Chepstow is the first main town on the road into South Wales. Strategically located on the western bank of the River Wye, it became a rich and busy port in the 13th-c. The town is best know for its magnificent 11th-c Norman castle. Although the town's fortunes have waxed and waned over the years, it has developed into a pleasant riverside town, retaining much of its original heritage and architectural character. The town was walled during the medieval period and the West Gate and the old Port Wall still survive. The main High Street, which runs down hill from West Gate towards the river and castle, is lined with many handsome Georgian and Victorian buildings. The top end of the High Street affords a pleasant shopping area, with a good range of shops, tea rooms, pubs and restaurants.
The river is crossed at the bottom of the hill by an elegant cast iron bridge, built in 1816. This section of the river has one of the greatest tidal differences in the world, rising and falling by an amazing 40 ft (12 metres). The are many excellent walks along the river here and the best view of Chepstow Castle can be observed from the centre of the old bridge.
Tourist Information Centre:
|Bridge Street (near to the castle entrance) - Tel: 01291 623772|
A double bank and ditch enclosure, dating from the iron age period.
Location: Alpha Road, Chepstow
One of the earliest stone castles built in Britain (circa 1067). The impressive curtain walls and towers of this Norman fortress are sited in a highly strategic location on the banks of the River Wye.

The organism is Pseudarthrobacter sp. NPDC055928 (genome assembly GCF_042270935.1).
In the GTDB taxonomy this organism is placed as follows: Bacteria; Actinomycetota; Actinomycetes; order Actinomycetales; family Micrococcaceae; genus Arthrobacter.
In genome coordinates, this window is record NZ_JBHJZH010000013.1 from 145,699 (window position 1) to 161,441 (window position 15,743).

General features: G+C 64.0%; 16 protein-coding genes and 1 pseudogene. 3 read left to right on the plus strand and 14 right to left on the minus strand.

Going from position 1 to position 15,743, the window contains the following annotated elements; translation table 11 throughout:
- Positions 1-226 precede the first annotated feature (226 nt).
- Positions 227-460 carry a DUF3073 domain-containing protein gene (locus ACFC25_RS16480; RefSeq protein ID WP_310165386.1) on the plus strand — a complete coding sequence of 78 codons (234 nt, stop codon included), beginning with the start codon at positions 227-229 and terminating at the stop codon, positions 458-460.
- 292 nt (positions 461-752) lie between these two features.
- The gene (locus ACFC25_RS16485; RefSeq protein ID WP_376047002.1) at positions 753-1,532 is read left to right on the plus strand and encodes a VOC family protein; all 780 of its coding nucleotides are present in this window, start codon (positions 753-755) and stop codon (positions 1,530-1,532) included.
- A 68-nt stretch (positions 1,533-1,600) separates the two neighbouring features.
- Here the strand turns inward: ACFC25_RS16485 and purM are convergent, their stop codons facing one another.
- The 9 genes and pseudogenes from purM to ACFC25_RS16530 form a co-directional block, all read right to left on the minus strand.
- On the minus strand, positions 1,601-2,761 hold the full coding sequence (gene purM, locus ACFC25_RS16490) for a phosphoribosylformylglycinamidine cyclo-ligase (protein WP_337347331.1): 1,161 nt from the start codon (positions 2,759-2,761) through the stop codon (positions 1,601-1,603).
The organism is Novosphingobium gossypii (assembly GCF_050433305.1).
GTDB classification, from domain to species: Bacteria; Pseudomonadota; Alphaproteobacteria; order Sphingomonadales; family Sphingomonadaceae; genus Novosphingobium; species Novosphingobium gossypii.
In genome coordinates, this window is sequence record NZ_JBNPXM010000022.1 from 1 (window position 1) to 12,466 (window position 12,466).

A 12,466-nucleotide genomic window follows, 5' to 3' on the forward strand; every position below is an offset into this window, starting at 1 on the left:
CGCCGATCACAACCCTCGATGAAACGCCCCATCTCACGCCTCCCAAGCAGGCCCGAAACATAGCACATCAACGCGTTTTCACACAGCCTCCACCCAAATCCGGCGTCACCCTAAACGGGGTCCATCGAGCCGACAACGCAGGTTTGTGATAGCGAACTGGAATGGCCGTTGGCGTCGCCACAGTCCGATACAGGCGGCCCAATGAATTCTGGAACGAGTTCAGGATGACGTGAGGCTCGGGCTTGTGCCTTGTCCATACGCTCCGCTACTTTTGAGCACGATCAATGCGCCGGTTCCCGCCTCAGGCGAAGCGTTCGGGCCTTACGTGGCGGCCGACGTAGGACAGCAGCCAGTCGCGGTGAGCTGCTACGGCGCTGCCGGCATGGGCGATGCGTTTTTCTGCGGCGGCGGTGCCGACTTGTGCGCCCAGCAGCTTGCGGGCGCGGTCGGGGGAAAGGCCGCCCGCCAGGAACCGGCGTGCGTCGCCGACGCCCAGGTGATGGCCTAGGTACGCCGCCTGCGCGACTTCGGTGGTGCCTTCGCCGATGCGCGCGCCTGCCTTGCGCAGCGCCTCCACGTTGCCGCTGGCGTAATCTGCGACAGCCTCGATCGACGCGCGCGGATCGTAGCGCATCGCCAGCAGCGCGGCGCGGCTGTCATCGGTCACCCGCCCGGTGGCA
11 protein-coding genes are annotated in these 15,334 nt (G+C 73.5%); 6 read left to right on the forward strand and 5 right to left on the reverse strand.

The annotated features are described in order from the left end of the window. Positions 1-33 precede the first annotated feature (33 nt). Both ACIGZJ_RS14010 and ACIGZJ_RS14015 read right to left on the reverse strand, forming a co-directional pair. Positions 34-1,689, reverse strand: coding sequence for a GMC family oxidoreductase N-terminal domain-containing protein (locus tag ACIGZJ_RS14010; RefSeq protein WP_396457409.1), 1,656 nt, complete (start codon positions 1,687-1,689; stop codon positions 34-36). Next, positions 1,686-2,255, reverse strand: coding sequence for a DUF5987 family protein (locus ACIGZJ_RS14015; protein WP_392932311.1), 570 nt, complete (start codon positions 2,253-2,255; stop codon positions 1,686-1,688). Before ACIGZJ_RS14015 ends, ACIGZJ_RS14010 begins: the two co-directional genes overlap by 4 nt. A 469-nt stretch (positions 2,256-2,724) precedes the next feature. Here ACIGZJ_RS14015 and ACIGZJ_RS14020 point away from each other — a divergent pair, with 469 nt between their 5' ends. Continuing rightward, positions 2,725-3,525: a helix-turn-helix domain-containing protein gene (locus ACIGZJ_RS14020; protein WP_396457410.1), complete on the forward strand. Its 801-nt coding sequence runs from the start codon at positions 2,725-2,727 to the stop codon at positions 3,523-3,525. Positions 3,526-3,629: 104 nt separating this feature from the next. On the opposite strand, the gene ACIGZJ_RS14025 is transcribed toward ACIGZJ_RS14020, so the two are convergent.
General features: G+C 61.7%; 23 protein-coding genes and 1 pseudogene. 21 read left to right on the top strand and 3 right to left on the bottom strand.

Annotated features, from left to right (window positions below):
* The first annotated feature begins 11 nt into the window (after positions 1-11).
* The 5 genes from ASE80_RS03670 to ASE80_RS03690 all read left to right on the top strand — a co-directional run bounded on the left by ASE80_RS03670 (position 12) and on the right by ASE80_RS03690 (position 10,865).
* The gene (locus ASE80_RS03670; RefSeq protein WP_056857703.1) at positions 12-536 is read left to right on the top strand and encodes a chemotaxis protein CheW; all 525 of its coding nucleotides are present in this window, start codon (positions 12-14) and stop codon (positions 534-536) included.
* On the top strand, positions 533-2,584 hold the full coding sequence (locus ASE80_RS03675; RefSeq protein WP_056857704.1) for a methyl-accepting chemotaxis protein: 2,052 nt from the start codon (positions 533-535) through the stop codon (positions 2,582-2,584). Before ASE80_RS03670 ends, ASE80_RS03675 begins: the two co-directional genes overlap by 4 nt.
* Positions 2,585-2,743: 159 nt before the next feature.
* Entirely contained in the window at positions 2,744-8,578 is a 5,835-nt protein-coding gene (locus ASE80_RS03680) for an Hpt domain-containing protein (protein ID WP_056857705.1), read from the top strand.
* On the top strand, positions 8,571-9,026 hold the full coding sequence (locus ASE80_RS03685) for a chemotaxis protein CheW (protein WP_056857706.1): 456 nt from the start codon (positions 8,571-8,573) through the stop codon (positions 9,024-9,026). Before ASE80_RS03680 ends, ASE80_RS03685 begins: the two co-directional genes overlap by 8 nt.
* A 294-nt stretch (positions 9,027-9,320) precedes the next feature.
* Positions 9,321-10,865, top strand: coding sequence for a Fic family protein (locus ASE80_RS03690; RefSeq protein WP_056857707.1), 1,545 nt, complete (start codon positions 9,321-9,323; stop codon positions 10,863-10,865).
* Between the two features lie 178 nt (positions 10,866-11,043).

Opening times: Apr~Oct, daily
9am to 5pm; Nov~Mar, Mon-Sat 9.30am to 4pm, Sun 11am
to 4pm - Admission Charge
Location: Bridge St, Chepstow, Gwent, NP16 5EY
Tel: 01291 624065 - Website
Located in a fine Georgian Town house, just across from the castle entrance. Its many exhibits describe the history and culture of the town, with displays covering local maritime history and shipbuilding. Workshops, activities and regular special exhibitions.
Opening times: all year, daily
from 11am (2pm Sun) - Free Entry
Location: Gwy House, Bridge St, Chepstow, Gwent, NP16 5EZ
Tel: 01291 625981 - Website
Built during the medieval period to protect the landward side of Chepstow.
Chepstow is the starting point for three national trails: Gloucester Way, Offa's Dyke and the Wye Valley Walk. The first section of the Wye Valley Walk runs up the valley to Tintern Abbey. From here you can cross the river and return along the the Offa's Dyke pathway; making a pleasant circular route of around 12 miles (19 km).
Bridgend , Abertillery , Caerphilly , Cardiff , Merthyr Tydfil, Neath, Port Talbot, Ferndale, Pontypridd , Swansea , Pontypool , Abergavenny, Chepstow, Monmouth, Newport, Barry, Cowbridge, Llantwit Major, Penarth
Attractions & Heritage Parks:
Blaenavon | The Big Pit | Caerleon Roman Fort | Caerwent Roman Town | Cosmeston Medieval Village | Dolaucothi Gold Mines | Kidwelly Industrial Museum | Melin Tregwynt Mill | National Roman Legion Museum | Oakwood Park | Rhondda Heritage Park | St Fagans Museum | Old Station Tintern
Gardens & Historic Houses:
Aberglasney Gardens | Bedwellty House | Colby Garden | Dyffryn Gardens | Gnoll Estate | Llancaiach Fawr | Margam Country Park | National Botanic Garden | Scolton Manor | Parc Howard | Tredegar House
Nature, Wildlife & Scenic Sites:
Afan Forest | Craig-y-Nos | Cwmcarn Forest | Dare Valley | Gower Peninsula | Parc Bryn Bach | Pembrokeshire Coast National Park | Vale of Neath | Wye Valley
Castles, Monuments & Abbeys:
Caerphilly Castle | Caldicot Castle | Carreg Cennen Castle | Carew Castle | Castell Coch | Cilgerran Castle | Coity Castle | Dryslwyn Castle | Dinefwr Castle | Lamphey Bishop's Palace | Laugharne Castle | Llansteffan Castle | Llanthony Priory | Llawhaden Castle | Neath Abbey | Newcastle | Ogmore Castle | Old Beaupre Castle | Raglan Castle | Tintern Abbey | White Castle